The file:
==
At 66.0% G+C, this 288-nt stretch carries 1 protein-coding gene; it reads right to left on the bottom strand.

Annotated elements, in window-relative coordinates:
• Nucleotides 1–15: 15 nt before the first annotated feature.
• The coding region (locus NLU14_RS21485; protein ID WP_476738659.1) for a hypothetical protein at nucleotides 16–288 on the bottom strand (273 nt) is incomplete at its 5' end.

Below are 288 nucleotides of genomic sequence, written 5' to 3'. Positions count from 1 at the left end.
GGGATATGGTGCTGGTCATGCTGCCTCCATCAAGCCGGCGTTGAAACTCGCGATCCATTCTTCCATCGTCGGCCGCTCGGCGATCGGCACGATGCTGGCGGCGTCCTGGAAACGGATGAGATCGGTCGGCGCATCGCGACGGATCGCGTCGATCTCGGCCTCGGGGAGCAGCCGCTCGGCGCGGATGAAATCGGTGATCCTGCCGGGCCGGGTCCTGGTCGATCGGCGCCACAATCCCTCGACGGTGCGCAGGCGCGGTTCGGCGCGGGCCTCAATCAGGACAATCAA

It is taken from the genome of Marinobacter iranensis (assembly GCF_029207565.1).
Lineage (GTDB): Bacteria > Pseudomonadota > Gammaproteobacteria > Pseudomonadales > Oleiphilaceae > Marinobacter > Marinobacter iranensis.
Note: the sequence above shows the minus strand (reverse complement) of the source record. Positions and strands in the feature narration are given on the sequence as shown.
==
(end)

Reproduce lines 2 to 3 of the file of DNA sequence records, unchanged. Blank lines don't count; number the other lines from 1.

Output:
Annotated elements, in window-relative coordinates:
• Nucleotides 1–15: 15 nt before the first annotated feature.